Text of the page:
Glady Ganiel, Sociology
"A very valuable, pioneering study that simultaneously highlightsthe centrality of sociological analysis for understanding peaceprocesses and opens sociology to such neglected but central topicsas peace, war and organized violence."
Siniša Maleševic, Sociology
"Brewer’s sociological approach is refreshingly different;Brewer is a westerner applying much of the wisdom of the non-Westto conflicts in the West. A very promising approach."
Johan Galtung, Sociology
"John Brewer's Peace Processes: A Sociological Approachstands out for two reasons: first because it is written in anaccessible, reader-friendly manner - a sign, I always think, of theauthor's self-confidence - and second, because it is replete withreferences to key writers and debates in the field of what canbroadly be called international relations. It would therefore be ofinterest to the initiated and uninitiated alike."
Times Higher Education Supplement
"Great social science nearly always comes from confrontingtraumatic experience. That is what we have here, as the result ofBrewer's visceral experience in Northern Ireland: a massivecontribution to understanding peace processes, adding sociology toprior political science knowledge - and thereby reviving thatdiscipline. The book is moving, scholarly, cognitively powerful anda major contribution to policy. It is a terrific achievement."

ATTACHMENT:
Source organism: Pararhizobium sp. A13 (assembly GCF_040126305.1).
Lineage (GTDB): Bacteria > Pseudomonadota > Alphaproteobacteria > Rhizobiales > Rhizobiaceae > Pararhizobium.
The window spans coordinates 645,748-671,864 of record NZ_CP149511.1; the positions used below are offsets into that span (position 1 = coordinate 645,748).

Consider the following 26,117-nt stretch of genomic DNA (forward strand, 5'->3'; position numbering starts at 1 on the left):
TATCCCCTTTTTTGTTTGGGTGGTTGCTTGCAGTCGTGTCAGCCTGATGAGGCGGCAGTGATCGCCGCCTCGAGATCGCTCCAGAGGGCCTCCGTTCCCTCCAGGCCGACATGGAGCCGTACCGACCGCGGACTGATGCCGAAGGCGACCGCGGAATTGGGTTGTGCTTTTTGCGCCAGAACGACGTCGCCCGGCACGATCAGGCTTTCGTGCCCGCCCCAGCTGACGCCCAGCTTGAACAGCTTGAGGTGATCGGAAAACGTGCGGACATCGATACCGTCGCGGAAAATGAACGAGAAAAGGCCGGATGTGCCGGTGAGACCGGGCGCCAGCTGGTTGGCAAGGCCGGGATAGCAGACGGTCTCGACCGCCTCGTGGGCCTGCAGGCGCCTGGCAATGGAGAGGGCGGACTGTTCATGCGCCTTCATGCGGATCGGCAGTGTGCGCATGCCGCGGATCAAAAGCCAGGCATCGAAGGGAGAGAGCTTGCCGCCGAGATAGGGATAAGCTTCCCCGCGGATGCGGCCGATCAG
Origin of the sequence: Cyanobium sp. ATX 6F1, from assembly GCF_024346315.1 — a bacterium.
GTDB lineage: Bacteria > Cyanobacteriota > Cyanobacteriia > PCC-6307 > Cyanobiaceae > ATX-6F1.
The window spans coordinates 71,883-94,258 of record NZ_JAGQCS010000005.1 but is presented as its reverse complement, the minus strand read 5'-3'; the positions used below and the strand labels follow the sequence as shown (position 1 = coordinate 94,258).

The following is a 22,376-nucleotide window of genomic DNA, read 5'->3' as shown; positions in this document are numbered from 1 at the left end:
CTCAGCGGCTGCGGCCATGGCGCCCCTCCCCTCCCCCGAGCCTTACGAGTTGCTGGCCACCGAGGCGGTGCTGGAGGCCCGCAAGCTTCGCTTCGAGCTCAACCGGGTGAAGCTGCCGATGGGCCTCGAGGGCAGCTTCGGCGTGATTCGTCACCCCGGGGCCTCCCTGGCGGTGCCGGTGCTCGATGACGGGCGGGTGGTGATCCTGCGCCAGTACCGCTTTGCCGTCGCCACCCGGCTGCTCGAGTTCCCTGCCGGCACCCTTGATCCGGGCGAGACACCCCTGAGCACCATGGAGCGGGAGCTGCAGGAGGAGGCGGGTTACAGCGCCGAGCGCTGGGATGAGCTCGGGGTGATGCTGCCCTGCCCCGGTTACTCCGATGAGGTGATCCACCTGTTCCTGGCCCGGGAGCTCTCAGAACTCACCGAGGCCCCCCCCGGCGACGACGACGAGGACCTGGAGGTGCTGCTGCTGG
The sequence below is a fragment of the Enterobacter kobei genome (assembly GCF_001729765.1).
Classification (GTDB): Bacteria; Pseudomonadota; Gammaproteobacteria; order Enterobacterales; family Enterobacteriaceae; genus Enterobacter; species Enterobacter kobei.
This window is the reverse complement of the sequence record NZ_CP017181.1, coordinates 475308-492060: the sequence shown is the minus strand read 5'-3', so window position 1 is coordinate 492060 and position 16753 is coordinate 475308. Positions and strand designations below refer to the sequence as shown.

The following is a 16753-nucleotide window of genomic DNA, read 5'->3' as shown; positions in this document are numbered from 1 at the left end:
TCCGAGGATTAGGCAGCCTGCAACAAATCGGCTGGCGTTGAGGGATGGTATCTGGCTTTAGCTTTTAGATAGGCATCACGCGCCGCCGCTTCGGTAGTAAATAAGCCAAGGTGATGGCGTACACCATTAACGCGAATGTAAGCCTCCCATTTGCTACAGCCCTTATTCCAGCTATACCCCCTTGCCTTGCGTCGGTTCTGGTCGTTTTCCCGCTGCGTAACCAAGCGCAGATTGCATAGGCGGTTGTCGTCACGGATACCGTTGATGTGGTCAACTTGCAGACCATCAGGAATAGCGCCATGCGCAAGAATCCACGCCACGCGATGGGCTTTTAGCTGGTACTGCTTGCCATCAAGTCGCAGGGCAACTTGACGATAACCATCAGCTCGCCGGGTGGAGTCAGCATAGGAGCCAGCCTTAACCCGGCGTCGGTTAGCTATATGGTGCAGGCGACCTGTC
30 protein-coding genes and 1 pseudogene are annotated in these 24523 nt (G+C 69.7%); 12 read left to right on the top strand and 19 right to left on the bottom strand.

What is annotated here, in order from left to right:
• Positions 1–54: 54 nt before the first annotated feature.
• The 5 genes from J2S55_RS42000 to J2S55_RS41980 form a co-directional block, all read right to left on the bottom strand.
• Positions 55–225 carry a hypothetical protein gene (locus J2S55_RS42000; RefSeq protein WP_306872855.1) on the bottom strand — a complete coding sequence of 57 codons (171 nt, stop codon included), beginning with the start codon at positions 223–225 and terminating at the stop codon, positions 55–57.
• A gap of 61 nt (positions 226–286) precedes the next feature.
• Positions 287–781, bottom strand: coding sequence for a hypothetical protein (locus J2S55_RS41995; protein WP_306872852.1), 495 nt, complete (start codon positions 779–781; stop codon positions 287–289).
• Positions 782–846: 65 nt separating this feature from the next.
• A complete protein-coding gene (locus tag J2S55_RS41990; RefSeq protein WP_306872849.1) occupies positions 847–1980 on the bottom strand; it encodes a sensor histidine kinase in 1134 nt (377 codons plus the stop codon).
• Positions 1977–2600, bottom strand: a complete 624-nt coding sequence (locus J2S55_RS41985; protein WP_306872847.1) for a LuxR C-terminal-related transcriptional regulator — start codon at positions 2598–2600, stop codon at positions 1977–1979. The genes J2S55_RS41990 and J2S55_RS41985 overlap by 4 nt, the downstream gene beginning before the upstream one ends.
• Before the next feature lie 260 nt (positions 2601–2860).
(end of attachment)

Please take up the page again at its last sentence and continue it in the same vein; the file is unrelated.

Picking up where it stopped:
John A. Hall, McGill University
"The book provides a comprehensive and original analysis ofpeace processes. Brewer demonstrates the relevance of asociological perspective in pointing to the centrality of communalviolence and its structural context as well as the wider globalcontext. His analysis of types of post-violence society is mostinteresting and rich in terms of its comparative content. Theargument is nicely situated in the sociological tradition and isimmensely readable. It will be an essential work of reference onpost-violence societies and in peace processes."
Gerard Delanty, University of Sussex
"John Brewer's book is a unique contribution to ourunderstandings of peace- making, a path-breaking work of creativescholarship that sharply illuminates the complexly contradictorypotentials for, and barriers to, pragmatic peace-making in the wakeof war and communal violence. The innovative insights in this workwill provoke important constructive discussion and policy debatesfor years to come, while also providing significant conceptualframeworks for peace activists around the world."
John Brown Childs, University of California Santa Cruz